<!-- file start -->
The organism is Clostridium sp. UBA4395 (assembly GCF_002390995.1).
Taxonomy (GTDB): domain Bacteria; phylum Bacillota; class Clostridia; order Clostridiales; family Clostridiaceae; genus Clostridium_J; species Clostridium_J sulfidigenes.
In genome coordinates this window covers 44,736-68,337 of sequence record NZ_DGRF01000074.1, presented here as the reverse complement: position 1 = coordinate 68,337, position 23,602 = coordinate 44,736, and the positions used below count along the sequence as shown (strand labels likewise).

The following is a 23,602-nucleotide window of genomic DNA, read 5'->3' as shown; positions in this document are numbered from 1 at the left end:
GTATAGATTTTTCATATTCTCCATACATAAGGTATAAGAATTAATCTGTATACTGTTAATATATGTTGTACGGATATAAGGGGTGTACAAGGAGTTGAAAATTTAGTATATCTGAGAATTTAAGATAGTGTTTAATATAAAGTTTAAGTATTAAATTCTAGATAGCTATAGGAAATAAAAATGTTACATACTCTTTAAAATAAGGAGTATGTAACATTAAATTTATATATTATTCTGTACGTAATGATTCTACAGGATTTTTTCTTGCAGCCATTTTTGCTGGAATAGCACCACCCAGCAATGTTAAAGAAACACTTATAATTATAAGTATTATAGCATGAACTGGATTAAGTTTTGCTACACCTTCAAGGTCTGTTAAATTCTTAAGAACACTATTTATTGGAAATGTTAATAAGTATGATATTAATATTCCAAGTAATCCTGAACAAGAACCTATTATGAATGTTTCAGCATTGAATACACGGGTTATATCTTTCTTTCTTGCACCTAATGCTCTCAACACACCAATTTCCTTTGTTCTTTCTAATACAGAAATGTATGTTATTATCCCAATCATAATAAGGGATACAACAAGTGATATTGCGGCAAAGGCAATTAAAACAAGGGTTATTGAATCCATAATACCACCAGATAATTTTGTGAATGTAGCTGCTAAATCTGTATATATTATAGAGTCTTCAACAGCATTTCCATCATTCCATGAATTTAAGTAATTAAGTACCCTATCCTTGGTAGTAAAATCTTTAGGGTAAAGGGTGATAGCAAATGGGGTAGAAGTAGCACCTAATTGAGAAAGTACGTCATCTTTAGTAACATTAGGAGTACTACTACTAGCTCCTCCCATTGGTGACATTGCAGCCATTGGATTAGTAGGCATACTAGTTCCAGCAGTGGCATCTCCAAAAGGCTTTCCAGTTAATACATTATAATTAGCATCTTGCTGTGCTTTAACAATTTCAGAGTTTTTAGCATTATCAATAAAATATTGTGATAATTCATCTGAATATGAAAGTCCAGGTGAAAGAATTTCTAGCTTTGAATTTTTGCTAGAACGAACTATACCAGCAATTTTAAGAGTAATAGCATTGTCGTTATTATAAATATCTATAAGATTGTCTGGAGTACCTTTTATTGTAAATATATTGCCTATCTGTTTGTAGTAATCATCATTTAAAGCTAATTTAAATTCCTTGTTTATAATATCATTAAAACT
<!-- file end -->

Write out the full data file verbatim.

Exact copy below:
The organism is Clostridium sp. UBA4395 (assembly GCF_002390995.1).
Taxonomy (GTDB): domain Bacteria; phylum Bacillota; class Clostridia; order Clostridiales; family Clostridiaceae; genus Clostridium_J; species Clostridium_J sulfidigenes.
In genome coordinates this window covers 44,736-68,337 of sequence record NZ_DGRF01000074.1, presented here as the reverse complement: position 1 = coordinate 68,337, position 23,602 = coordinate 44,736, and the positions used below count along the sequence as shown (strand labels likewise).

The following is a 23,602-nucleotide window of genomic DNA, read 5'->3' as shown; positions in this document are numbered from 1 at the left end:
GTATAGATTTTTCATATTCTCCATACATAAGGTATAAGAATTAATCTGTATACTGTTAATATATGTTGTACGGATATAAGGGGTGTACAAGGAGTTGAAAATTTAGTATATCTGAGAATTTAAGATAGTGTTTAATATAAAGTTTAAGTATTAAATTCTAGATAGCTATAGGAAATAAAAATGTTACATACTCTTTAAAATAAGGAGTATGTAACATTAAATTTATATATTATTCTGTACGTAATGATTCTACAGGATTTTTTCTTGCAGCCATTTTTGCTGGAATAGCACCACCCAGCAATGTTAAAGAAACACTTATAATTATAAGTATTATAGCATGAACTGGATTAAGTTTTGCTACACCTTCAAGGTCTGTTAAATTCTTAAGAACACTATTTATTGGAAATGTTAATAAGTATGATATTAATATTCCAAGTAATCCTGAACAAGAACCTATTATGAATGTTTCAGCATTGAATACACGGGTTATATCTTTCTTTCTTGCACCTAATGCTCTCAACACACCAATTTCCTTTGTTCTTTCTAATACAGAAATGTATGTTATTATCCCAATCATAATAAGGGATACAACAAGTGATATTGCGGCAAAGGCAATTAAAACAAGGGTTATTGAATCCATAATACCACCAGATAATTTTGTGAATGTAGCTGCTAAATCTGTATATATTATAGAGTCTTCAACAGCATTTCCATCATTCCATGAATTTAAGTAATTAAGTACCCTATCCTTGGTAGTAAAATCTTTAGGGTAAAGGGTGATAGCAAATGGGGTAGAAGTAGCACCTAATTGAGAAAGTACGTCATCTTTAGTAACATTAGGAGTACTACTACTAGCTCCTCCCATTGGTGACATTGCAGCCATTGGATTAGTAGGCATACTAGTTCCAGCAGTGGCATCTCCAAAAGGCTTTCCAGTTAATACATTATAATTAGCATCTTGCTGTGCTTTAACAATTTCAGAGTTTTTAGCATTATCAATAAAATATTGTGATAATTCATCTGAATATGAAAGTCCAGGTGAAAGAATTTCTAGCTTTGAATTTTTGCTAGAACGAACTATACCAGCAATTTTAAGAGTAATAGCATTGTCGTTATTATAAATATCTATAAGATTGTCTGGAGTACCTTTTATTGTAAATATATTGCCTATCTGTTTGTAGTAATCATCATTTAAAGCTAATTTAAATTCCTTGTTTATAATATCATTAAAACT